I participate in leading a program for business owners that is offered by the Delaware Small Business Technology and Development Center (SBTDC). The participants meet once a week for three hours over a six week period. During that time they become engaged in a thoughtful analysis of their business and of their plan for that business. The SBTDC calls this their Business Development Network.
This program covers the fundamentals of running and ultimately exiting a successful business. While I was listening to Carla Holland (shown in photo) launch another six-week series recently, I made a list of the basic concepts she discussed in that first session. They are listed below. Continue reading
Jackson Hole Paragliding
Have you ever jumped off a mountain tethered to a piece of fabric? Tandem paragliding has a lot in common with business ownership. If you have launched your own business, or have bought a business, or have made a decision to redirect, or turnaround, or chart a new course for your business, you can understand the parallel.
First off, you cannot do it alone. Continue reading
What’s the most difficult job in the world? Raise that question the next time you gather socially with friends. Bet you get a lot of discussion.
The job of CEO should be at least a finalist in the discussion. Any CEO job, large or small, presents the challenge of bringing many things together. I’ve been reminded of this recently in my readings of The CEO Code by David Rohlander and The Alignment Factor by Allen E. Fishman. Rohlander attempts to encompass the responsibilities of the CEO by organizing them into three broad categories: communication, execution, and operations. Fishman’s categories are commitment, communication, culture, and collaboration.
If you are the owner and CEO of a small to midsize business, you have an appreciation of the breadth of skills required to build and sustain a successful enterprise. More likely than not, you understand the magnetic pull of the daily urgent demands that would keep you from maintaining the long view – from developing your key employees – from identifying future opportunities and threats. Each author takes a slightly different approach to defining the job and inviting action on the part of the reader. Rohlander has provided what might be considered an abbreviated handbook on the role of CEO. Fishman has focused on the strategies and actions that provide alignment of people throughout the organization. Both works deserve your attention.
A truly successful CEO is able to combine really big thinking with down and dirty execution. I’ve been fortunate in my career to have had two bosses who worked that combination well.
I was reminded of the power of this combo a couple years ago when my son recommended a book by Howard Bloom titled, The Genius of the Beast: A Radical Re-Vision of Capitalism. This one is filled with big ideas. I wondered how many American CEOs were reading it. Here are a few pithy excerpts: Continue reading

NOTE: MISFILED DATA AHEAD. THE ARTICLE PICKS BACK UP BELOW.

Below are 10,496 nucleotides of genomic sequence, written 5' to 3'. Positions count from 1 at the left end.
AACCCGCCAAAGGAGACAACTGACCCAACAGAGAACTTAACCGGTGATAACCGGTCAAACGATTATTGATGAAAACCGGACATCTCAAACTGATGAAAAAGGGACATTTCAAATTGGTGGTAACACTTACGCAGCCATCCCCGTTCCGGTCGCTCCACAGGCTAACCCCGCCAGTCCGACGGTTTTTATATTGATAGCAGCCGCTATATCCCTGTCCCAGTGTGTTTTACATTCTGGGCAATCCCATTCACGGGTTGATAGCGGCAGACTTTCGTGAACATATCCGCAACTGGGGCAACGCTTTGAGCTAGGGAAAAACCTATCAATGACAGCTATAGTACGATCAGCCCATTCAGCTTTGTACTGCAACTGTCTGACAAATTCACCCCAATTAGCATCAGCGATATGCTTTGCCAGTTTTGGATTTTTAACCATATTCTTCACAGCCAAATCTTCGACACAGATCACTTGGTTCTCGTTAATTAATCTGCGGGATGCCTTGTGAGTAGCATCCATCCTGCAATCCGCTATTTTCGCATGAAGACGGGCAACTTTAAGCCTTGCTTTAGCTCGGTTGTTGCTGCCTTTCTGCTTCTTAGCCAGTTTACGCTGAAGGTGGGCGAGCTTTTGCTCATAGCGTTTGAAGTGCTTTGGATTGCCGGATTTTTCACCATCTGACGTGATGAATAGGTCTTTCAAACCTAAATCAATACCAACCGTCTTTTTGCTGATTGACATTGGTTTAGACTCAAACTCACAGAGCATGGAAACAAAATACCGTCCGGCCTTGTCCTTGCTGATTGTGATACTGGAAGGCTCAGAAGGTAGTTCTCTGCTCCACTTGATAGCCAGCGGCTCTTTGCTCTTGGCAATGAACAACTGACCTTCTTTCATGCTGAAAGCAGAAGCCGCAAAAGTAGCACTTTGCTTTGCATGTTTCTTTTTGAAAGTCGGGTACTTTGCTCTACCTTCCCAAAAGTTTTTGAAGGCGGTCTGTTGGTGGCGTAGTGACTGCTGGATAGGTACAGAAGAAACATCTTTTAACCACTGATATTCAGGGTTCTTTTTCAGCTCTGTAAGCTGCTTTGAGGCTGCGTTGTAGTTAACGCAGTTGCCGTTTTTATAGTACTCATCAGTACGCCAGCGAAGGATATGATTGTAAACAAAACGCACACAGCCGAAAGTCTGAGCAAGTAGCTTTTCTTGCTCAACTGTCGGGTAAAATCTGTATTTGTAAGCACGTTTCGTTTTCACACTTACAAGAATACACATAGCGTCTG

A dear friend was recently told by her physician that her cancer had returned…and that she probably would not survive six months. My friend sought a second and third opinion, after which the diagnosis was changed substantially. While she does indeed have a recurrence of cancer, the type is significantly different from the original diagnosis. It is treatable without harsh chemicals or radiation, and the new prognosis is for many additional years of life. Can you imagine the emotional roller coaster she’s been on?
A misdiagnosis can be tragic in any situation, even when it applies to your business. As CEO, how can you minimize the chance of this type of mistake? Continue reading
A tool from my past
I’m a baseball fan and the start of a new season is always exciting. In addition to my interest in the sport, spring training reminds me of a business parallel – a comparison to a business in the mode of re-starting, or re-engineering, or resurrection. Two of the qualities you want to see in your baseball team during spring training are: Hunger and Health. Likewise, if you are leading a business with the potential for improvement, it would be good if you are also both hungry and healthy. Continue reading
As CEO, or business owner, or company president, you occupy a unique and a lonely position. Not surprisingly, your job description is a one-of-a-kind, whether you have actually written it or not. You are accountable for certain high level responsibilities, because only you can perform them. It is these responsibilities that should be your guide to priorities, to how you spend your company time.
Here are the universal accountabilities for someone running a private business, regardless of the size of that business. Continue reading
Posted in Business Exit Strategy, Business Processes, Human Resource Management, Leadership, Marketing Strategy, Planning, Strategy
Tagged Business Owner, Business Planning, CEO Development, Company Vision, Goals, Leadership, Personal Vision, Strategic Planning